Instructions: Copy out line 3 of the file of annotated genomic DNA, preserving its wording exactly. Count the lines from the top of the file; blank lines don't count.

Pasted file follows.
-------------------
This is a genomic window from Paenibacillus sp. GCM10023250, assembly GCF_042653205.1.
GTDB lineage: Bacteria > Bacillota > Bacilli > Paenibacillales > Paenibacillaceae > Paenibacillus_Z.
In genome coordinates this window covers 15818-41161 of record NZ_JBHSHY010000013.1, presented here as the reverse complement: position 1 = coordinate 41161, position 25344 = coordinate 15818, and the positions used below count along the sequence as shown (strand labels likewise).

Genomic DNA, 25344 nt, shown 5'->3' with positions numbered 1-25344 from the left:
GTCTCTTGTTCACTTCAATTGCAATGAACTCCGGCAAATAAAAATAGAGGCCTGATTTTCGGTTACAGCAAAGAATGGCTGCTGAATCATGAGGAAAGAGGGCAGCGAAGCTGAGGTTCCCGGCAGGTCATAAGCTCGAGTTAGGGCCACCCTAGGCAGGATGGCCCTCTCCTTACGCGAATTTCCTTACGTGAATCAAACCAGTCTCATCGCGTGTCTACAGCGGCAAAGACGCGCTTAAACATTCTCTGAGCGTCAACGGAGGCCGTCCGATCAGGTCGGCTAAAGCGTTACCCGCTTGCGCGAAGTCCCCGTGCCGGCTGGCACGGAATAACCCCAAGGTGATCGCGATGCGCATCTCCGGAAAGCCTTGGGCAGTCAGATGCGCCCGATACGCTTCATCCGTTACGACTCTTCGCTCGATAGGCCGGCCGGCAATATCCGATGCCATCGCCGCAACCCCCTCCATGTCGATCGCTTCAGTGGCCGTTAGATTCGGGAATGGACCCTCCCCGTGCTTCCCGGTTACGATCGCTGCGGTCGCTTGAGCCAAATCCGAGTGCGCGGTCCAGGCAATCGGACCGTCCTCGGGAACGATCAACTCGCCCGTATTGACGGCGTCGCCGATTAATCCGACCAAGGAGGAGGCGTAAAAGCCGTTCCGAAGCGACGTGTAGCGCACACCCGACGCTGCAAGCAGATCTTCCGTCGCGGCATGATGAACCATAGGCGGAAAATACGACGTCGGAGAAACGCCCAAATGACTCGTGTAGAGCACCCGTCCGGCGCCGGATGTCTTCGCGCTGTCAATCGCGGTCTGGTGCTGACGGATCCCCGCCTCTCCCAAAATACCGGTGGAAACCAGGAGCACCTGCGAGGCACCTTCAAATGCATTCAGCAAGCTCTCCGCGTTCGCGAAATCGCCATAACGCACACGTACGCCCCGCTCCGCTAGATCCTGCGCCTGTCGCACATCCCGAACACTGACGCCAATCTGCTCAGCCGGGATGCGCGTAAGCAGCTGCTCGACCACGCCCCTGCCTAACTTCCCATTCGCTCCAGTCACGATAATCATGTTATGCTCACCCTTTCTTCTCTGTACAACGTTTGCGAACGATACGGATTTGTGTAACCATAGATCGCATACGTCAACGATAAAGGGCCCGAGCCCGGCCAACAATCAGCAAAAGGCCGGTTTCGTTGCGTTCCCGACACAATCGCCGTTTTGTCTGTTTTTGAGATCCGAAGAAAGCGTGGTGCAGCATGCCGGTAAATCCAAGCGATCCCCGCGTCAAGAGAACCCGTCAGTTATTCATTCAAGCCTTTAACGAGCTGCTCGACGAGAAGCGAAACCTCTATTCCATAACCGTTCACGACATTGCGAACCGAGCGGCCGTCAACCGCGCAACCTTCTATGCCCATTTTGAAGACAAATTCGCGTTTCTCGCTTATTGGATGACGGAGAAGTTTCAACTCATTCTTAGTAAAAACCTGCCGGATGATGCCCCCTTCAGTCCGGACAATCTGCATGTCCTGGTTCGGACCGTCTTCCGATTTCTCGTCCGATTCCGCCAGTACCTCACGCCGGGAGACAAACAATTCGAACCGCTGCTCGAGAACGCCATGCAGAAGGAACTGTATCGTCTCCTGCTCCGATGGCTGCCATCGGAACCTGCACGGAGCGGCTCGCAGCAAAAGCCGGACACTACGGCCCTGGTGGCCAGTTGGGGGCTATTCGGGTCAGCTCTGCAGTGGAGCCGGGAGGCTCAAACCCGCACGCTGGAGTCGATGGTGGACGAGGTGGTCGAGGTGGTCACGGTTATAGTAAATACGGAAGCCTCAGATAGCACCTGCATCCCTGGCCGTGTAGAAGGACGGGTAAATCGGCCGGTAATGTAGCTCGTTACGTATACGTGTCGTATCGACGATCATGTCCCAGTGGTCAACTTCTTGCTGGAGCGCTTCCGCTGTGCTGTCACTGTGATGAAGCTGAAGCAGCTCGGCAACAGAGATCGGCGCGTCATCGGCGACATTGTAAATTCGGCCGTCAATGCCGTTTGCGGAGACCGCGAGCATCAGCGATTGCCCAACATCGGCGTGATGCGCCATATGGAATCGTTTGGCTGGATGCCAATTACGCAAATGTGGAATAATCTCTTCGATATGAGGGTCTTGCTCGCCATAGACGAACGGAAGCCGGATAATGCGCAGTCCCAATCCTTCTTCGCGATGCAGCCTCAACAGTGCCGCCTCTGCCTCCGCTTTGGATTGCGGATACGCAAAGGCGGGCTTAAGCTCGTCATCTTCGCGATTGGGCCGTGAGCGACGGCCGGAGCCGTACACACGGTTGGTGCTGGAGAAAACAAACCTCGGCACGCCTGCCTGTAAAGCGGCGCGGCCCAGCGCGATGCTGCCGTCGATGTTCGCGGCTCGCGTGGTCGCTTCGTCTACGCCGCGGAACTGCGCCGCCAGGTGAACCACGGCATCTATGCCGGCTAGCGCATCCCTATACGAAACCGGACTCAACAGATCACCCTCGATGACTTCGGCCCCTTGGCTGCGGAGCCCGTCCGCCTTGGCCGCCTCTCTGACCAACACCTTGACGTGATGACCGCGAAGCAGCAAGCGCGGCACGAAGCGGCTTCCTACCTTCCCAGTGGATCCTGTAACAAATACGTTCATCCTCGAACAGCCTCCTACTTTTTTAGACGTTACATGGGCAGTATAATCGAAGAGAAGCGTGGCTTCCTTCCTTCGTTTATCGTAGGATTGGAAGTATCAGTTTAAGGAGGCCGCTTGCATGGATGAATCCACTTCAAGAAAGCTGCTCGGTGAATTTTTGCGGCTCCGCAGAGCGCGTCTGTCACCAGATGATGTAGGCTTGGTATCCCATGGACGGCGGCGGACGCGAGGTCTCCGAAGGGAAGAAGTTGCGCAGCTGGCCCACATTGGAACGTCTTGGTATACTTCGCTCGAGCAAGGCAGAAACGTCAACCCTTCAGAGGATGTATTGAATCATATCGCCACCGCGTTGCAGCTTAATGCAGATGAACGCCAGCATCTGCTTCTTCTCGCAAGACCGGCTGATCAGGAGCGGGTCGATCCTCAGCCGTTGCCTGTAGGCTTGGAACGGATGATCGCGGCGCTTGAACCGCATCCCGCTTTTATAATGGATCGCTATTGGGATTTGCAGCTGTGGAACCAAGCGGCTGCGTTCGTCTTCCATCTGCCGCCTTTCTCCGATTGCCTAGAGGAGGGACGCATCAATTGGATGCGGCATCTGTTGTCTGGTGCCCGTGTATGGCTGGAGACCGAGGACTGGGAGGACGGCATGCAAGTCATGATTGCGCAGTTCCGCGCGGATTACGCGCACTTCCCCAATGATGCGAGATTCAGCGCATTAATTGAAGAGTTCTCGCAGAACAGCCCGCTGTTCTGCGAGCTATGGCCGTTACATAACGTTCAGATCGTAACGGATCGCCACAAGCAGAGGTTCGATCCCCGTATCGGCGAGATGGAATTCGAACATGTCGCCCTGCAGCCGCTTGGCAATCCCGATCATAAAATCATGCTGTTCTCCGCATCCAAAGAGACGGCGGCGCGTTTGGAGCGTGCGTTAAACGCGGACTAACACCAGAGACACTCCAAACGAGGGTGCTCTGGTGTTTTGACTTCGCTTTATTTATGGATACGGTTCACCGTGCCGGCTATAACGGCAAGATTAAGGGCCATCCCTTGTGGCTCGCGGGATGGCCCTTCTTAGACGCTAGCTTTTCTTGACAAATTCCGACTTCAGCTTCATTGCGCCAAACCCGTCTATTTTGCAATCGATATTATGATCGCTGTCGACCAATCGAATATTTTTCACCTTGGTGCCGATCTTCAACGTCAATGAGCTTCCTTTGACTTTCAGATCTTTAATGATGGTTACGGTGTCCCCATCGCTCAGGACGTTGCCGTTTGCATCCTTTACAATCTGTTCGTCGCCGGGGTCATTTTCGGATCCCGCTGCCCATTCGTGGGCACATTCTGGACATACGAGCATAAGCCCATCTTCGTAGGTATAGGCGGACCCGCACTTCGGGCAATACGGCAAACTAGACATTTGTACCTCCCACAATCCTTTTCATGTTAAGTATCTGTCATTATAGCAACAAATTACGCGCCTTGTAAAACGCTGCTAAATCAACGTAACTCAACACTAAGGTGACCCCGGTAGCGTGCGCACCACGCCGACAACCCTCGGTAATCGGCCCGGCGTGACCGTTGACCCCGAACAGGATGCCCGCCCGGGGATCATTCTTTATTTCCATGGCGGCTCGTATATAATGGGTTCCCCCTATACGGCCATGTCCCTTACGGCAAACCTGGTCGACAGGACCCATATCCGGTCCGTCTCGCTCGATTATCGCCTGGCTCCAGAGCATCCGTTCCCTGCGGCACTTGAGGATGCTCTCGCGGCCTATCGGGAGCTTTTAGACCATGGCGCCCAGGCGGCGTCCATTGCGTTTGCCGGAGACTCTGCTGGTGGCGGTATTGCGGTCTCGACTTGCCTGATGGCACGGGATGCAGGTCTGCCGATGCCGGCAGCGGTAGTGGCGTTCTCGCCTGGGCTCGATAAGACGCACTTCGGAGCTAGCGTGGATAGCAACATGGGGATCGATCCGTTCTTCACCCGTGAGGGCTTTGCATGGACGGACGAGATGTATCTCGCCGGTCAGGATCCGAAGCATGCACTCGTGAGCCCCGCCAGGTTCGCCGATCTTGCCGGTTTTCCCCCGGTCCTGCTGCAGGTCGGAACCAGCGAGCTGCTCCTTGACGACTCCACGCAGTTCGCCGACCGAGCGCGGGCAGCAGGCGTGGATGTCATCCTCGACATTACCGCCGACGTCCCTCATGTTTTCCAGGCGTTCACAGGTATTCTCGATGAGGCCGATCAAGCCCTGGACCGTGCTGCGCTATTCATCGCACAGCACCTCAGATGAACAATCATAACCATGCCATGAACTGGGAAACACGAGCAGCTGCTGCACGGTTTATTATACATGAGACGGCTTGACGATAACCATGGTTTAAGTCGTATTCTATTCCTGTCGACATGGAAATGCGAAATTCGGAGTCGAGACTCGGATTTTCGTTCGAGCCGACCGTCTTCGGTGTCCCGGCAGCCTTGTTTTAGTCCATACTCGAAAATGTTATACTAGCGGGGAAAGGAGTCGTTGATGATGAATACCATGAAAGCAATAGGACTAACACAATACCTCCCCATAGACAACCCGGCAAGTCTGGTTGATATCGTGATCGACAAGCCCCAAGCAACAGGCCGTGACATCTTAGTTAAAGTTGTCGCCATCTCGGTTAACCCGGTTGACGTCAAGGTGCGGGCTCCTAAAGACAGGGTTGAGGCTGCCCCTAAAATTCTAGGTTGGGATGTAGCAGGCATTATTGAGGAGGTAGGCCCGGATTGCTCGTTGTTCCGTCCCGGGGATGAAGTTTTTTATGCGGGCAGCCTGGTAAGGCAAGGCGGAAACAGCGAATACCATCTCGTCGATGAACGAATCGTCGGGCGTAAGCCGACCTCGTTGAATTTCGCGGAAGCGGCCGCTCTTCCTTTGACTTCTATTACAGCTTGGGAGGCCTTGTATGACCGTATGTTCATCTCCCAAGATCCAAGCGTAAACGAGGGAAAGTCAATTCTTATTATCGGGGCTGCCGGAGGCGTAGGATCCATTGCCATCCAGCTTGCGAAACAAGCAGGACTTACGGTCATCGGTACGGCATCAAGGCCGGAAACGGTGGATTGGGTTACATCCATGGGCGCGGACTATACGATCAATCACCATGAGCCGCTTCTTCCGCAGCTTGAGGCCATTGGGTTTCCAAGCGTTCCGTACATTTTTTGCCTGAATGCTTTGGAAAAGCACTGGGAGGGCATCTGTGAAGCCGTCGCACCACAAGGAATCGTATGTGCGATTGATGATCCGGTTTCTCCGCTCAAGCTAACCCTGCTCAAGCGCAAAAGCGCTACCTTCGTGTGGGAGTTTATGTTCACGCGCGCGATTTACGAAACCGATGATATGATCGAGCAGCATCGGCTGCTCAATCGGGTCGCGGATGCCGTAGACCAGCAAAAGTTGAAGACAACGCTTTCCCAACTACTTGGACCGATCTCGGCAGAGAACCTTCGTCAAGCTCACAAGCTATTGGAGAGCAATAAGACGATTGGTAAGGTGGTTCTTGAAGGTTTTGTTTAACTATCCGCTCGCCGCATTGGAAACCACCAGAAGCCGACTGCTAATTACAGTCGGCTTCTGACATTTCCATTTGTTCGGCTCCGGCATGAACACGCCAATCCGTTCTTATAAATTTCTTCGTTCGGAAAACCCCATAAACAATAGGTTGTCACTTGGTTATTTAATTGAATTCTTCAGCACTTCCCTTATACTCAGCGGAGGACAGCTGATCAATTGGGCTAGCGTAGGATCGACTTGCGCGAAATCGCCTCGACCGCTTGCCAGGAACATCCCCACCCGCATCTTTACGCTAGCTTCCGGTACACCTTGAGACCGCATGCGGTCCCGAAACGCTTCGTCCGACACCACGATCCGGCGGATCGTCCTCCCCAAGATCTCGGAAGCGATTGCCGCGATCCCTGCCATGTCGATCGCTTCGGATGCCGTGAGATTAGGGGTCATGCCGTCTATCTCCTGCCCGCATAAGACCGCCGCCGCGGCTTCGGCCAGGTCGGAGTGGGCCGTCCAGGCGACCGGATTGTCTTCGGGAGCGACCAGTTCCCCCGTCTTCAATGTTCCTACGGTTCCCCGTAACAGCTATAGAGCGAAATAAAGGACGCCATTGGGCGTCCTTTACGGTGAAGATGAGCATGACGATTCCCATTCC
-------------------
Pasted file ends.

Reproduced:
In genome coordinates this window covers 15818-41161 of record NZ_JBHSHY010000013.1, presented here as the reverse complement: position 1 = coordinate 41161, position 25344 = coordinate 15818, and the positions used below count along the sequence as shown (strand labels likewise).